Minnesota’s Most Iconic Foods

What makes up the state’s culinary canon? That’s in flux—as it should be.
Beef tater-tot hotdish (featuring a recipe by Molly Yeh) and Watergate Salad (featuring pistachio Jell-O, clementines, and marshmallows)
Beef tater-tot hotdish (featuring a recipe by Molly Yeh) and Watergate Salad (featuring pistachio Jell-O, clementines, and marshmallows)

Photo by Janelle Olson // Food Styling by Beth Emmons // Art Direction by Tonya Sutfin

My next assignment would be to namecheck some of Minnesota’s “iconic foods,” and this sounded like an endeavor to annoy many.

An often hyperbolic word like “iconic” is annoying by itself. How do you decide the state’s gastronomic superstars, especially when it means you could be setting lye-fortified cod next to pasta-fied chapati? To use a wedding-speech trope, Merriam-Webster’s first definition of “icon” reads as follows: “a person or thing widely admired, especially for having great influence or significance in a particular sphere.” Not helpful. “Significance” is too vague. How about a lower-down definition? Citing Eastern Orthodox Christianity, it  also refers to a mural, or a painting, or a mosaic that depicts somebody—or something (such as a Totino’s made-in-Minnesota pizza roll?!)—held as sacred. Here, the icon is “an object of veneration or a tool for instruction.” And maybe that’s my approach.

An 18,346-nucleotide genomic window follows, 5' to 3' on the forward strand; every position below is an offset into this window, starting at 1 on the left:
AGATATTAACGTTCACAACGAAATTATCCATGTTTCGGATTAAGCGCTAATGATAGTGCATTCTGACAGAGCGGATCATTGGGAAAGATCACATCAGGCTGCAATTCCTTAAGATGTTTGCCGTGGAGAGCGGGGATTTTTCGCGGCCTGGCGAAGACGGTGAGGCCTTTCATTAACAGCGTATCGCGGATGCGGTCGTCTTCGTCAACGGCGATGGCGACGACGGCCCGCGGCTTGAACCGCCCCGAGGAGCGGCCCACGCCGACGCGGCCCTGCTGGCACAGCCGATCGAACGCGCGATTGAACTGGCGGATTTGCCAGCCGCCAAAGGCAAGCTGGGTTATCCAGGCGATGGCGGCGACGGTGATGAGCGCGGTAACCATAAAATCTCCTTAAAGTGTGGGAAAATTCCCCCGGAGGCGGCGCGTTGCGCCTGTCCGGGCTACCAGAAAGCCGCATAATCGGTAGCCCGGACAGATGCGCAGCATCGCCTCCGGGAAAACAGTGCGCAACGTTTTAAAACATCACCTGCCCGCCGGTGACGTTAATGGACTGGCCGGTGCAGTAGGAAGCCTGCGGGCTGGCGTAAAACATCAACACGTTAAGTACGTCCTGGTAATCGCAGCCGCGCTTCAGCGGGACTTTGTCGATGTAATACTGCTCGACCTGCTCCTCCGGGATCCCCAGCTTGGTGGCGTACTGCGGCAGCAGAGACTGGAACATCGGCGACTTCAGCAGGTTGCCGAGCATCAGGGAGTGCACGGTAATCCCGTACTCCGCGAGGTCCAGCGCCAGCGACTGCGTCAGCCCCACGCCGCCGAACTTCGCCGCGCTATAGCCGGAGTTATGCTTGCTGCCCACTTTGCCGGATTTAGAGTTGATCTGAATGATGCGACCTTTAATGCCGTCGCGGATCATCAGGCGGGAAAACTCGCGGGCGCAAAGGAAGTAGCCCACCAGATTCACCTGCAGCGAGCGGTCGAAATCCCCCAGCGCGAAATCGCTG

Because as cozy as food is, it is also political (to crib an Anthony Bourdain quote). Who gets to cook what? How? Where? If “icon” suggests a saint in stained glass, and the very mention of “Minnesota” cross-links Scandi and middle-American references in the outdated imagination—then cut to St. Honoré swapped with lefse, or St. Bartholomew subbed out for a beef patty that gushes cheese.

As you already know, the best-known Minnesota chefs of today pull from Hmong, Indigenous, African, Southeast Asian, and plenty of other culinary traditions. Neophytes should appreciate the hotdish but also pull themselves over its rim. While this is not a full canon, everything herein may enlighten, from the specific inventions—a few of them chef-stamped—to the mythic, authorless classics. Certainly, all could be called objects of veneration.

The Bundt cake (made with a Nordic Ware pan, Berry Crocker Lemon Cake Mix, glaze, and lemon zest)
The Bundt cake, made using a Nordic Ware pan with Berry Crocker Lemon Cake Mix, glaze, and lemon zest

Photo by Janelle Olson // Food Styling by Beth Emmons // Art Direction by Tonya Sutfin

Bundt Cake

They wanted a modern-age “kugelhupf.” And so, in 1950, the women of Minneapolis’ Hadassah club, a Jewish volunteer group, approached the owner of a company that created aluminum products. They asked H. David Dahlquist if he could fashion an aluminum version of what, in Europe, was a common cast-iron pan. He did, as told in “The American Century Cookbook: The Most Popular Recipes of the 20th Century.” Today, we know that local company as Nordic Ware, which initially specialized in Scandinavian cooking equipment.

This was the start of the Bundt cake—of whatever flavor, but always in that distinctive shape: like a stately home with a central courtyard, or like a big donut. It didn’t become a phenomenon until Pillsbury’s 1966 Bake-Off Contest, when a nutty version known as the Tunnel of Fudge made the finals. This may be more of a product than a food, but a Bundt pan makes any dessert, in terms of trademark, at least a little Minneapolitan.